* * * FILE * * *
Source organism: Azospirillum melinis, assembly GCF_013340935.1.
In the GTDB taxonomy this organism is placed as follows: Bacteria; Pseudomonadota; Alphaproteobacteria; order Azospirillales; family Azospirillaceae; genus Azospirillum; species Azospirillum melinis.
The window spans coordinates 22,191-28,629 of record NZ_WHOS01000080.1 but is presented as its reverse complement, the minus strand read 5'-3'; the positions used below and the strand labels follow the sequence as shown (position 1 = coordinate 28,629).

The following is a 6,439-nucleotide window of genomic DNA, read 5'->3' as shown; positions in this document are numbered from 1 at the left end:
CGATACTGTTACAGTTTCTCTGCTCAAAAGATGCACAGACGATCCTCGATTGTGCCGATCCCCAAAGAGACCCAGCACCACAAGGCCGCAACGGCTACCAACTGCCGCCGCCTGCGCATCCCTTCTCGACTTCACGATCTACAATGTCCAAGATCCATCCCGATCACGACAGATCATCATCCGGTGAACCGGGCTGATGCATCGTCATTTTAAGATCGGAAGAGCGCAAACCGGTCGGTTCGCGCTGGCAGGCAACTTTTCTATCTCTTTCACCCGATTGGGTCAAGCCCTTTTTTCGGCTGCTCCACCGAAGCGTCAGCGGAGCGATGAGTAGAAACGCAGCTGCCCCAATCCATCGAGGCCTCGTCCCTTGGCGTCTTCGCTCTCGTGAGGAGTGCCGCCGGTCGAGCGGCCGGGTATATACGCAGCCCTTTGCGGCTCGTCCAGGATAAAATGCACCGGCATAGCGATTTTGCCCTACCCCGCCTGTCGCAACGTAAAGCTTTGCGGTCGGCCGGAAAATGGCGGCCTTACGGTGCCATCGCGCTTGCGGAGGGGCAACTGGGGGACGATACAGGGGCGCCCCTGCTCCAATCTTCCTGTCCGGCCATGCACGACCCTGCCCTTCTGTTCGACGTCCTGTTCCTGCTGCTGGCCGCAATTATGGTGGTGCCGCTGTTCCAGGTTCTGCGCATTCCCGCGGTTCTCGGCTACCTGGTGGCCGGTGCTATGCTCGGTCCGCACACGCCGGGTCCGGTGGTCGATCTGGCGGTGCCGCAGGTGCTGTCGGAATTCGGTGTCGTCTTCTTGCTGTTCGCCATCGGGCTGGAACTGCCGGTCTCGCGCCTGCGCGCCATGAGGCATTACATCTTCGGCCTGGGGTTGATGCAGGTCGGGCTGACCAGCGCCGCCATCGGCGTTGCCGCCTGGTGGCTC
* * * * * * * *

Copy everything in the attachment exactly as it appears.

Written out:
Source organism: Azospirillum melinis, assembly GCF_013340935.1.
In the GTDB taxonomy this organism is placed as follows: Bacteria; Pseudomonadota; Alphaproteobacteria; order Azospirillales; family Azospirillaceae; genus Azospirillum; species Azospirillum melinis.
The window spans coordinates 22,191-28,629 of record NZ_WHOS01000080.1 but is presented as its reverse complement, the minus strand read 5'-3'; the positions used below and the strand labels follow the sequence as shown (position 1 = coordinate 28,629).

The following is a 6,439-nucleotide window of genomic DNA, read 5'->3' as shown; positions in this document are numbered from 1 at the left end:
CGATACTGTTACAGTTTCTCTGCTCAAAAGATGCACAGACGATCCTCGATTGTGCCGATCCCCAAAGAGACCCAGCACCACAAGGCCGCAACGGCTACCAACTGCCGCCGCCTGCGCATCCCTTCTCGACTTCACGATCTACAATGTCCAAGATCCATCCCGATCACGACAGATCATCATCCGGTGAACCGGGCTGATGCATCGTCATTTTAAGATCGGAAGAGCGCAAACCGGTCGGTTCGCGCTGGCAGGCAACTTTTCTATCTCTTTCACCCGATTGGGTCAAGCCCTTTTTTCGGCTGCTCCACCGAAGCGTCAGCGGAGCGATGAGTAGAAACGCAGCTGCCCCAATCCATCGAGGCCTCGTCCCTTGGCGTCTTCGCTCTCGTGAGGAGTGCCGCCGGTCGAGCGGCCGGGTATATACGCAGCCCTTTGCGGCTCGTCCAGGATAAAATGCACCGGCATAGCGATTTTGCCCTACCCCGCCTGTCGCAACGTAAAGCTTTGCGGTCGGCCGGAAAATGGCGGCCTTACGGTGCCATCGCGCTTGCGGAGGGGCAACTGGGGGACGATACAGGGGCGCCCCTGCTCCAATCTTCCTGTCCGGCCATGCACGACCCTGCCCTTCTGTTCGACGTCCTGTTCCTGCTGCTGGCCGCAATTATGGTGGTGCCGCTGTTCCAGGTTCTGCGCATTCCCGCGGTTCTCGGCTACCTGGTGGCCGGTGCTATGCTCGGTCCGCACACGCCGGGTCCGGTGGTCGATCTGGCGGTGCCGCAGGTGCTGTCGGAATTCGGTGTCGTCTTCTTGCTGTTCGCCATCGGGCTGGAACTGCCGGTCTCGCGCCTGCGCGCCATGAGGCATTACATCTTCGGCCTGGGGTTGATGCAGGTCGGGCTGACCAGCGCCGCCATCGGCGTTGCCGCCTGGTGGCTC